I used to use the nibbler tool all the time when I did electronics work. I
made a lot of little gadgets when I was younger. These days the nibbler
just sits in my tool chest, out of sight, out of mind. It was nice to be
able to make use of it again.
2) Now, you have a hot ceiling, and cold floor.
You need either a ceiling fan, or infrared heaters,
to warm the floor. Maybe Wirsbo in floor heat.
That's an impressive web page for a 3/4 inch knock
The dangling cord would have bugged me even if it was painted white. I'm
funny like that.
Unless I'm working under the car, I'm usually not laying down on the floor.
So that's not really an issue. Besides, the fan in the heater does a good
job of circulating the warm air in the room. As long as it's comfortable to
do a little woodworking or a project at the workbench, I'm happy.
I thought about installing heating tubes in the slab when we built the
garage. But, I couldn't justify the extra expense since I only work in the
garage occasionally. Radiant floor heat would have been slow to respond,
and I'm usually only in the garage a few hours at a time. It's easy to go
in and flip on the electric heater while I'm working, then turn it off when
I couldn't find much information on installing the FUH54 heater when I
ordered it. The owners manual that comes with the heater is also rather
limited. So I thought I would document my installation in hopes it would
help someone else in the same situation. The 3/4 inch knockout situation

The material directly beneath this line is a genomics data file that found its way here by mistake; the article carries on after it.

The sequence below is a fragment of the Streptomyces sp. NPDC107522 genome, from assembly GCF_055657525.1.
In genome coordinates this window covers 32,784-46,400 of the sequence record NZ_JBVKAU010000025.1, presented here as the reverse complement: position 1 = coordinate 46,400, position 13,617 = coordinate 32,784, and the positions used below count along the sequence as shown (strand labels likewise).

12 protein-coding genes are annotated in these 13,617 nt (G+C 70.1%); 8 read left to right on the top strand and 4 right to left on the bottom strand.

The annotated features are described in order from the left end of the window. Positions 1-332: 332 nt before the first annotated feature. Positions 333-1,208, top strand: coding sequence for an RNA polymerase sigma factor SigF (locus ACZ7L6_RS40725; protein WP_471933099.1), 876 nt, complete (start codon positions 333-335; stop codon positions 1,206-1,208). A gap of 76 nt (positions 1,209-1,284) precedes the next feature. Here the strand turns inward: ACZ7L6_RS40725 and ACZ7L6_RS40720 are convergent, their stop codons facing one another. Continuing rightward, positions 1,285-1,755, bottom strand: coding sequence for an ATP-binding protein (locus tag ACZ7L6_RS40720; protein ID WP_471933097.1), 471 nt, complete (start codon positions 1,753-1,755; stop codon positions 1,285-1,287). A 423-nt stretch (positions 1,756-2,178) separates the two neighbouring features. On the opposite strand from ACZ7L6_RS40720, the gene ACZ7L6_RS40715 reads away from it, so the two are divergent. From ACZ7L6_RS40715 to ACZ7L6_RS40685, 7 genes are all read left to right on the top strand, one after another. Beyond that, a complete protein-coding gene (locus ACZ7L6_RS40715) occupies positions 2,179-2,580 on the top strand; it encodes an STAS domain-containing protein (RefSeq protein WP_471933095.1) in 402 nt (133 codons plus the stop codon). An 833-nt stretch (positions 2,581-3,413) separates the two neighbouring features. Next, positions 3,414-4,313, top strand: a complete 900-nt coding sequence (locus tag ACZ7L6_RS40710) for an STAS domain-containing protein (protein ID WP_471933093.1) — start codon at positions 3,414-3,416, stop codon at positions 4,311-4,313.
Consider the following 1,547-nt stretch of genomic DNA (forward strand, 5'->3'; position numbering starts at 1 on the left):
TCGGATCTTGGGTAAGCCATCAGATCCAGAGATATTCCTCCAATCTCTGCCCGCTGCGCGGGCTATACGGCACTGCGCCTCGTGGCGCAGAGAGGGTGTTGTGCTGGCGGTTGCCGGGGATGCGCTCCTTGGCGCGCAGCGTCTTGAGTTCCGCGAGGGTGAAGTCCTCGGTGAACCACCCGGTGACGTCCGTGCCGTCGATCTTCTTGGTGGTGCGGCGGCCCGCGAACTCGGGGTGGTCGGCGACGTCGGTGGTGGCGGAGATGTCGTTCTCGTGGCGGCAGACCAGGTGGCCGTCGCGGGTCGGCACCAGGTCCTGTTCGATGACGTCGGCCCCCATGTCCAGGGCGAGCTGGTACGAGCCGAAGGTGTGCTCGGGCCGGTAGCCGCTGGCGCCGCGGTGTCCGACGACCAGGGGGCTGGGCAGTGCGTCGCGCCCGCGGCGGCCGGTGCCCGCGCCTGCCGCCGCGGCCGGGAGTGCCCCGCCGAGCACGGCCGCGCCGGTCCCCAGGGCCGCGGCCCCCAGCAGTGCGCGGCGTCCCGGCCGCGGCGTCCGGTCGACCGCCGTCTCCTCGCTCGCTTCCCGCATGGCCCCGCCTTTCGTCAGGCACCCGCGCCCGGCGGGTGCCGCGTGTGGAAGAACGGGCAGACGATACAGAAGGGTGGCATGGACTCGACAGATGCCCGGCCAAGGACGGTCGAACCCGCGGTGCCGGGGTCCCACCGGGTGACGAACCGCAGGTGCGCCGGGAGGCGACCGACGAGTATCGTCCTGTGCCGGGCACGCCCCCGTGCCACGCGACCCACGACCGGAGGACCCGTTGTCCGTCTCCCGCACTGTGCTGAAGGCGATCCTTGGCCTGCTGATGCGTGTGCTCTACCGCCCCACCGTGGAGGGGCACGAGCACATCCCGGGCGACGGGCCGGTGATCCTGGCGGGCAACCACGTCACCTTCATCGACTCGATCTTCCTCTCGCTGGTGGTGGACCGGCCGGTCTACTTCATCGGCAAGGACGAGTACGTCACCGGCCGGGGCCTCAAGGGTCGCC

was just an unexpected side project that worked into the story. :)
It took less than an hour to put the page together, so why not...
Personally, I would have used a length of 1/2" flex conduit with #12 THHN rather than
using a "dryer cord" for this particular installation. No need to enlarge the knockout,
and the wiring is somewhat protected. A flat metal cover plate with a knockout would
hold the flex connector on the outlet box side.
The heater draws about 22 amps, so I needed four #10 wires to accomodate
the external switch.
I originally planned to direct wire with flexible conduit, but changed my
mind at the store. I didn't want to buy four rolls of different colored
THHN wire, and if you've ever tried to have wire specialty cut at the box
store, you know what a hassle that is. I couldn't find the conduit
connectors, they didn't have the cover plate with knockout in stock, and it
was becoming more trouble than it was worth.
Grab a dryer cord, receptacle, and cover plate. Done. :)
I'm glad I went with the second approach as I've already taken the heater
maintenance. A lot of the installations of equipment I've seen over the
years have been thrown in as quickly as possible and as cheaply as
possible. It adds to the cost of maintenance for a customer because of
the time it takes to remove and replace it. ^_^
Ah, I thought I had read that it was 2.2kw. At 220, that's about 10 amps,
which is why I suggested #12AWG.
As I usually have several spools of 12AWG THHN available, that hasn't
been a problem for me (and my local hardware store, OSH, is pretty good
about cutting custom lengths when I do need something I don't have). I
tend to avoid the orange and blue stores, but I understand that isn't an option for
I put mine up (3.5kw) a dozen years ago in the garage (a dayton unit) and
have never needed to take it down. Then again, it's wired with EMT and
hung from unistrut, so it's not particularly _easy_ to take down either.
For mine, I put both a DPST and Thermostat in circuit so I'd never need
to go near the heater and could completely disable it during the 10
months when it is never needed.
store. The first one lasted until the mid 1980's when I broke it while
installing a set of automatic doors in a grocery store. The originals
manufactured by The Unibit Corporation seemed to best and longest
I used a standard knockout seal like these:
You can also see the back side of the seal on the right side of the picture
in the "Rewiring the new cord" section of my web page:
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